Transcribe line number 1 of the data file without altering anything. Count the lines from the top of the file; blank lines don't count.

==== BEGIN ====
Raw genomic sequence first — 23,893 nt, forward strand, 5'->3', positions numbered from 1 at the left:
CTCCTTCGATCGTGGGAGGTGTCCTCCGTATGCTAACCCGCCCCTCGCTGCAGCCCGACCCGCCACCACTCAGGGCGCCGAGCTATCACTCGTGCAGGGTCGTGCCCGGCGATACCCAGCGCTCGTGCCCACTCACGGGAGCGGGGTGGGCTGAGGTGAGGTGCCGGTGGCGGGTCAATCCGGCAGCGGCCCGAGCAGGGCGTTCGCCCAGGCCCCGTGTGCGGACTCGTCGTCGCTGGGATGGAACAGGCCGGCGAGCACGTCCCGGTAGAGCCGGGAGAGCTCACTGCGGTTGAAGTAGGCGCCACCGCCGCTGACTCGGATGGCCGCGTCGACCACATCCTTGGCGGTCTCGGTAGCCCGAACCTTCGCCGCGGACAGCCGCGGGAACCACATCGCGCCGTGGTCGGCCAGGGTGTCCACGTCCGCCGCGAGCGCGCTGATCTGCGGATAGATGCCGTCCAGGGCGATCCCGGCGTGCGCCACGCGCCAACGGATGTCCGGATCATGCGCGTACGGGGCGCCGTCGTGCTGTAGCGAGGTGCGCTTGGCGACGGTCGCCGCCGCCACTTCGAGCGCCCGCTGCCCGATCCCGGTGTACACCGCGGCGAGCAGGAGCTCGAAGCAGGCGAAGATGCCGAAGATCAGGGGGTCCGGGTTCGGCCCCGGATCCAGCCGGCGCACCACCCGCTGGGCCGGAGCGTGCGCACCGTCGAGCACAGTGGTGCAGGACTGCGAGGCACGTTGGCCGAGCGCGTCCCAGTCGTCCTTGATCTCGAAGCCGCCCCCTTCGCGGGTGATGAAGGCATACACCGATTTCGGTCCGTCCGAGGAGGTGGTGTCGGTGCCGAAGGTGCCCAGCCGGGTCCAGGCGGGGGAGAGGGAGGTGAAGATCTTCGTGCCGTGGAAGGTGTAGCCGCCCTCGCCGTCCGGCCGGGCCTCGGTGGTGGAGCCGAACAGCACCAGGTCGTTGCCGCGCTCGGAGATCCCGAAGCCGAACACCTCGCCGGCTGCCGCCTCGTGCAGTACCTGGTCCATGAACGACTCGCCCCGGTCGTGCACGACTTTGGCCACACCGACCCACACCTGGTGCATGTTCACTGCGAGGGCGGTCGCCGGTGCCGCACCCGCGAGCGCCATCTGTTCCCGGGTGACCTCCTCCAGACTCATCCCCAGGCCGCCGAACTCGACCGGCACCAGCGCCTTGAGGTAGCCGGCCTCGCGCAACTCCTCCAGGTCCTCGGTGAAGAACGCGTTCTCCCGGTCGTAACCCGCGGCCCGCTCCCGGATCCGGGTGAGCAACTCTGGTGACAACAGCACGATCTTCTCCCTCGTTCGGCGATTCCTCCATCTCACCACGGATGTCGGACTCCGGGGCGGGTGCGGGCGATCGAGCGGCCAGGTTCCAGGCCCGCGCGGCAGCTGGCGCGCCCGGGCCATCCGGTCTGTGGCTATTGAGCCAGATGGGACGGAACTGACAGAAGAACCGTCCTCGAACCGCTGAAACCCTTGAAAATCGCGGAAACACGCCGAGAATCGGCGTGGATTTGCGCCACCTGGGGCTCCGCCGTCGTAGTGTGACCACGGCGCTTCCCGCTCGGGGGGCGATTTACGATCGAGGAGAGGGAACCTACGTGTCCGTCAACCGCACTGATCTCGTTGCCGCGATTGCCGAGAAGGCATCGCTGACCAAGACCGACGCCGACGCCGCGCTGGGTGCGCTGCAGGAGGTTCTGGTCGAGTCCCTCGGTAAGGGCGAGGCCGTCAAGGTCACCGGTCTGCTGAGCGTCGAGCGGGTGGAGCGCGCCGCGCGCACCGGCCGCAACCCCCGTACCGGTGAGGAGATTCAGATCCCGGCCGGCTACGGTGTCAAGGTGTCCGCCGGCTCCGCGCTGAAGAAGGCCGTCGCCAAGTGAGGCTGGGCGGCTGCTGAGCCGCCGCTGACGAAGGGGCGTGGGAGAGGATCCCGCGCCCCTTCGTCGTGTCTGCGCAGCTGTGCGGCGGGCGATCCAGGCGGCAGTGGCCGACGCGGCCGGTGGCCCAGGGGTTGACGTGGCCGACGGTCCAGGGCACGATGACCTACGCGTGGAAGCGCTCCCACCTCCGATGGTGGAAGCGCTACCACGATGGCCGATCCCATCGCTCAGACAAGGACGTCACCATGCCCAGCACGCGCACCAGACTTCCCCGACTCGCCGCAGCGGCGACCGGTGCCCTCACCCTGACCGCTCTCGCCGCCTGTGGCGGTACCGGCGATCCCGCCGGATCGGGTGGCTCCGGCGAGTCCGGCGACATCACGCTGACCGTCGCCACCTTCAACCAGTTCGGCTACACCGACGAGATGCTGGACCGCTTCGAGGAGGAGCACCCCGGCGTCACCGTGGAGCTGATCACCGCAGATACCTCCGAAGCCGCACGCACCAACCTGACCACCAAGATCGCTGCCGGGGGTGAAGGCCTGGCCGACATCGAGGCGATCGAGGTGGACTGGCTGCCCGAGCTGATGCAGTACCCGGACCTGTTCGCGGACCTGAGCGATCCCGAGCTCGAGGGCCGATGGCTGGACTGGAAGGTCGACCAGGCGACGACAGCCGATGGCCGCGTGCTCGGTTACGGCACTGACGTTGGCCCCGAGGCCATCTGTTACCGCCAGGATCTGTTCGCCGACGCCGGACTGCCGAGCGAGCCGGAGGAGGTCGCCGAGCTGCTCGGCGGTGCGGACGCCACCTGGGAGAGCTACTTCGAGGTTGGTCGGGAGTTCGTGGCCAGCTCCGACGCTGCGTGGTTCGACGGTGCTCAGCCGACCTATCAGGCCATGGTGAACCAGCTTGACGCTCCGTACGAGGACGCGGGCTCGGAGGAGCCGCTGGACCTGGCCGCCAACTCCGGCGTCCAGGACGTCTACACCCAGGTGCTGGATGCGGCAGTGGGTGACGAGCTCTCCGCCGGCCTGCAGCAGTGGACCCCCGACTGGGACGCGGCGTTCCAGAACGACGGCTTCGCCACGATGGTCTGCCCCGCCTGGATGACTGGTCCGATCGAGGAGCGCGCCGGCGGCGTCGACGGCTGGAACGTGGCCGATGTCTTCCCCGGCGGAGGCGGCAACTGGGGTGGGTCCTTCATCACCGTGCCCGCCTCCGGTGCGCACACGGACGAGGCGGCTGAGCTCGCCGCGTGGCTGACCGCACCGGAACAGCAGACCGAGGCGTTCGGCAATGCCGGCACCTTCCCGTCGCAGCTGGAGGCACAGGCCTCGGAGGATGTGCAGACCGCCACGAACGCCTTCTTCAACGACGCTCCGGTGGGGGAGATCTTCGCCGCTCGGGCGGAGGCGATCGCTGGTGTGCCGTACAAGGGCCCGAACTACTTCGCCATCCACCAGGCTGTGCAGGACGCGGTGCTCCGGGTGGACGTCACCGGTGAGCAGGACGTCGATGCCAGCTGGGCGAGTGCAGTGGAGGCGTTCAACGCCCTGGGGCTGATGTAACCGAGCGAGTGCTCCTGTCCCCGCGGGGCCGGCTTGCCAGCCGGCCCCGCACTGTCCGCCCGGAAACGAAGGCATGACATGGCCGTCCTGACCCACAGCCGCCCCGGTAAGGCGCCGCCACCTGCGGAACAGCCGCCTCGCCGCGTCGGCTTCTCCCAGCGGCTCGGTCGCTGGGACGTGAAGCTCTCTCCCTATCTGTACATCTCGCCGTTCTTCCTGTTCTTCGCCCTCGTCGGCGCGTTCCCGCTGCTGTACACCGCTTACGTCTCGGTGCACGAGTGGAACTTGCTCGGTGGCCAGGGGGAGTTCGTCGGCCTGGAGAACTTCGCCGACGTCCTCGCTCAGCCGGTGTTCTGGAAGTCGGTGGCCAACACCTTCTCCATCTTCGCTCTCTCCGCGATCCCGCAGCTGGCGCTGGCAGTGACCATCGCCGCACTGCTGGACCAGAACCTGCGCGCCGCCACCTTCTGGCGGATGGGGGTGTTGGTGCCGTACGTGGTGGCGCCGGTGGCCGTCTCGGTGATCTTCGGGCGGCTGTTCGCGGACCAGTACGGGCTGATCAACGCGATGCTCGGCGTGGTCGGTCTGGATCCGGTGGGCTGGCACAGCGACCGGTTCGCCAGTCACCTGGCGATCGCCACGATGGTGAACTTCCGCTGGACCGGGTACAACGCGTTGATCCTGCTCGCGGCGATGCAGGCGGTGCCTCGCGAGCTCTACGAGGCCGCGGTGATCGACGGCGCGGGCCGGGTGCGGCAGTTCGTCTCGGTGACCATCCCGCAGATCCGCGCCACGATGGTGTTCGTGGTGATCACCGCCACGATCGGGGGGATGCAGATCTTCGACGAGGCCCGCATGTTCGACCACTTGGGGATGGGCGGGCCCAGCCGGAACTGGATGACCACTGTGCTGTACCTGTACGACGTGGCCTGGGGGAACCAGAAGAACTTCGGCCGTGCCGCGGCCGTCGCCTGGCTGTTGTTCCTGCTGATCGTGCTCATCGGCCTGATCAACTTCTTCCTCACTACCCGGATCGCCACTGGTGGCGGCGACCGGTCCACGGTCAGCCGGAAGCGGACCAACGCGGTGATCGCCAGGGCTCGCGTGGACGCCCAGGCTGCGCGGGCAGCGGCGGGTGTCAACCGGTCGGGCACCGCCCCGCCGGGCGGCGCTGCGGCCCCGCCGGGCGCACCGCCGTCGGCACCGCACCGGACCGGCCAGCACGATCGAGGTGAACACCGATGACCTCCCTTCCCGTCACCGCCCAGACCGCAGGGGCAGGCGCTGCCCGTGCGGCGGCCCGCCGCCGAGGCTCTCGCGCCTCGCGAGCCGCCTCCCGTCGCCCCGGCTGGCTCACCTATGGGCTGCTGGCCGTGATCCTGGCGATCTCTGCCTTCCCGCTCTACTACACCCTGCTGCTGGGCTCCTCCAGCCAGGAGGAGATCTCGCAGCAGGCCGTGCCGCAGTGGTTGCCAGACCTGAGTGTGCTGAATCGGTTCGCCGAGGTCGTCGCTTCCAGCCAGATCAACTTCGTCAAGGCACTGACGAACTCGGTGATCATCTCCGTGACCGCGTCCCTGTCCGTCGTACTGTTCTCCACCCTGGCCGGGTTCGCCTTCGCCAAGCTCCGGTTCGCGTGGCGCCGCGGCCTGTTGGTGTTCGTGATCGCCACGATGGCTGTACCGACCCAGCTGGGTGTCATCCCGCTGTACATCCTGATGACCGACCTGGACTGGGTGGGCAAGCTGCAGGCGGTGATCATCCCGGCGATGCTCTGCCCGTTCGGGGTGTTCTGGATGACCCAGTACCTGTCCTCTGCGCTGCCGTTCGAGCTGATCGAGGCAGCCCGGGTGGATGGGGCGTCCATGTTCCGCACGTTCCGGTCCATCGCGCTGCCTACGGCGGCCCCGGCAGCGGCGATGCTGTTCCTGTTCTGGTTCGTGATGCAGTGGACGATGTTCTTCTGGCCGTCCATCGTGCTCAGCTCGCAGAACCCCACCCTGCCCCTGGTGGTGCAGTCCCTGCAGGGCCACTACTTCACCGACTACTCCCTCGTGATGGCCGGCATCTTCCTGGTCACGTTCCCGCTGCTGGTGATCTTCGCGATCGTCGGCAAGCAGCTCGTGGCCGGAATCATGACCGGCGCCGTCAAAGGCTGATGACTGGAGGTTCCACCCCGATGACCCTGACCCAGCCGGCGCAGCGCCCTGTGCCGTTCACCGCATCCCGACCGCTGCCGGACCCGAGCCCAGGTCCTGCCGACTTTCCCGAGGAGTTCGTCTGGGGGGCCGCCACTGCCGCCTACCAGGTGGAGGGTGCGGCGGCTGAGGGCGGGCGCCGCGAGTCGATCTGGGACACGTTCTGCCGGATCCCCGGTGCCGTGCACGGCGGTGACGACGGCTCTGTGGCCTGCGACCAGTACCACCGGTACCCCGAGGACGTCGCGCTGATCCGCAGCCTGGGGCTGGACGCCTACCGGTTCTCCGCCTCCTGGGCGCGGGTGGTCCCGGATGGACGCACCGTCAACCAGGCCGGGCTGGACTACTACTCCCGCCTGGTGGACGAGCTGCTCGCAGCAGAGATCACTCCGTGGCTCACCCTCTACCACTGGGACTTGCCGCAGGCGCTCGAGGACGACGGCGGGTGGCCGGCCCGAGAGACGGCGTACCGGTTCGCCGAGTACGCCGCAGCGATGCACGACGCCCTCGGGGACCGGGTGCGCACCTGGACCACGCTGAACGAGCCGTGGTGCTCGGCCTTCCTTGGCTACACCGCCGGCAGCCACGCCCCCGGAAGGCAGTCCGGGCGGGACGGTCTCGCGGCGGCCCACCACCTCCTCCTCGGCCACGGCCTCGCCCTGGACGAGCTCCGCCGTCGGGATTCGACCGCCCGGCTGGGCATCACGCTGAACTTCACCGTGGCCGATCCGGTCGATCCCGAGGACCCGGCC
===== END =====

Raw genomic sequence first — 23,893 nt, forward strand, 5'->3', positions numbered from 1 at the left: